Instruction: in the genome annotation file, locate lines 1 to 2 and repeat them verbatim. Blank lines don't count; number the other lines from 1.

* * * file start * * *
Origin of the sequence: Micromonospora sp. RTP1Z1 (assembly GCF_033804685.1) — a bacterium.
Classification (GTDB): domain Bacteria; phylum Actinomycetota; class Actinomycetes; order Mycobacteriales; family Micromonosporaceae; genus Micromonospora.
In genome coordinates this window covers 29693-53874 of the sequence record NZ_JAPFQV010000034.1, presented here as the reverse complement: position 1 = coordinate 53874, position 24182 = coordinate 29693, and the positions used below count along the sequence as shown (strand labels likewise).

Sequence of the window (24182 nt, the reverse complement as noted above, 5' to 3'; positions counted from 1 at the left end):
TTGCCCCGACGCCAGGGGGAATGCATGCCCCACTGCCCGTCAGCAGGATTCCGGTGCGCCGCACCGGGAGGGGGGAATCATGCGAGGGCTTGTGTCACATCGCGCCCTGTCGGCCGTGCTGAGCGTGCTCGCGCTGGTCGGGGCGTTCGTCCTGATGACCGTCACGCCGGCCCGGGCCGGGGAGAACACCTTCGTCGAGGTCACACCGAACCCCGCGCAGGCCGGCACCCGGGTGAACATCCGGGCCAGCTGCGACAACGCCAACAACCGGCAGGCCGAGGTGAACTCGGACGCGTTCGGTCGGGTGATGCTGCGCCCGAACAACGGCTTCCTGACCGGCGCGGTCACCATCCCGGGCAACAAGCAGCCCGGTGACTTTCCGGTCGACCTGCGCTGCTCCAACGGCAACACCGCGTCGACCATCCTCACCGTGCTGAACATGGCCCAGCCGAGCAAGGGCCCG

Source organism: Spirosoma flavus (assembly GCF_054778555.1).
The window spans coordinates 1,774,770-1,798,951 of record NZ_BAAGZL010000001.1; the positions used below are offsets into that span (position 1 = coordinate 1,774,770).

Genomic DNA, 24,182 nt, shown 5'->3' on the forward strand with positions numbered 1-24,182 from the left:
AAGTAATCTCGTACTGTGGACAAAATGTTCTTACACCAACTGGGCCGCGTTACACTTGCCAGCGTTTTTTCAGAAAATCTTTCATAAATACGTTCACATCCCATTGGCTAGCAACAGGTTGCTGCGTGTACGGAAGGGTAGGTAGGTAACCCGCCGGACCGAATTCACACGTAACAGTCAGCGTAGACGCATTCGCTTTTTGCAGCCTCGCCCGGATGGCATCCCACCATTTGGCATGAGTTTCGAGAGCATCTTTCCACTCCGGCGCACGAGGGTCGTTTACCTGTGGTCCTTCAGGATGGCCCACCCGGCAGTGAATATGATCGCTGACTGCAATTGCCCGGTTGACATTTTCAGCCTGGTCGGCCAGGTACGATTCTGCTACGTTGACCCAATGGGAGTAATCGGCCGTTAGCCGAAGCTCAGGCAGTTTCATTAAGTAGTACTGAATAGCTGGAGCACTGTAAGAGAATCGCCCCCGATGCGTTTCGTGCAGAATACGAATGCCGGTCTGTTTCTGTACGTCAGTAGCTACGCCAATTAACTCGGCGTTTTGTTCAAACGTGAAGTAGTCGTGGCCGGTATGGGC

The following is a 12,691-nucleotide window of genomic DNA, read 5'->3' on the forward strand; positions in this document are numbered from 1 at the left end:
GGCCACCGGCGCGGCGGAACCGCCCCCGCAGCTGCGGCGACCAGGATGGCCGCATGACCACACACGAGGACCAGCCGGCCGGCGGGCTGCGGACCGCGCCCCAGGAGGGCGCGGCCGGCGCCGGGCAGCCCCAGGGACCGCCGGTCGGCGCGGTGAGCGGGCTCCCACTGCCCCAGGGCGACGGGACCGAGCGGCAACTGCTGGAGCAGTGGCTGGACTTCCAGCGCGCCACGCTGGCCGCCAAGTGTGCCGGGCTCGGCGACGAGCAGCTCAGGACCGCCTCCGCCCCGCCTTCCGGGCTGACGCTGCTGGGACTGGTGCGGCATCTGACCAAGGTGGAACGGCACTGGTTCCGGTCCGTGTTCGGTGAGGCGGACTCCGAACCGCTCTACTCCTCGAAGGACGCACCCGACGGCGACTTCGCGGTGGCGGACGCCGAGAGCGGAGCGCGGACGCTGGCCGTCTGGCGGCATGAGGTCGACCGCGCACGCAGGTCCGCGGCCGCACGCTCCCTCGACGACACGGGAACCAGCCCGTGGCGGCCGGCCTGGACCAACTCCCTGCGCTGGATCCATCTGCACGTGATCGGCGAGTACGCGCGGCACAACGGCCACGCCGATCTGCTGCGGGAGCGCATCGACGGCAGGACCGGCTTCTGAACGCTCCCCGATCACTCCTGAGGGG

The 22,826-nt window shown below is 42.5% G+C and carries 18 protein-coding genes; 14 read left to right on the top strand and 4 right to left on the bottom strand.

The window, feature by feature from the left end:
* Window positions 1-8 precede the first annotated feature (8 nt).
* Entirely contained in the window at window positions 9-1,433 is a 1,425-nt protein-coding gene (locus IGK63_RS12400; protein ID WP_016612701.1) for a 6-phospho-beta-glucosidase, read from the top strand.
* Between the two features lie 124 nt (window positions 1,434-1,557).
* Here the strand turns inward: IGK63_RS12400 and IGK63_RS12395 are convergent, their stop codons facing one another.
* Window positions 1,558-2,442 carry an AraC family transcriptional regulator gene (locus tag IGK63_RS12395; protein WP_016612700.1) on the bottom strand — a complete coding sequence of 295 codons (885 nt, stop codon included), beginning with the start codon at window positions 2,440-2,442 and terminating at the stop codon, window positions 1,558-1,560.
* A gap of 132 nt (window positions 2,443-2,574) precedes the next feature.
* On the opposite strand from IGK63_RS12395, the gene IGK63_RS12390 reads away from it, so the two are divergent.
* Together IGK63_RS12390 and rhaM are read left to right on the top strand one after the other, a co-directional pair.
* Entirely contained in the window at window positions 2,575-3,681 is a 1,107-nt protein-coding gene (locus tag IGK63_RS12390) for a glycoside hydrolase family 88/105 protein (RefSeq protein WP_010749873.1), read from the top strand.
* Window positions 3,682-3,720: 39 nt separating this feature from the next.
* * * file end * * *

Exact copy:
Origin of the sequence: Micromonospora sp. RTP1Z1 (assembly GCF_033804685.1) — a bacterium.
Classification (GTDB): domain Bacteria; phylum Actinomycetota; class Actinomycetes; order Mycobacteriales; family Micromonosporaceae; genus Micromonospora.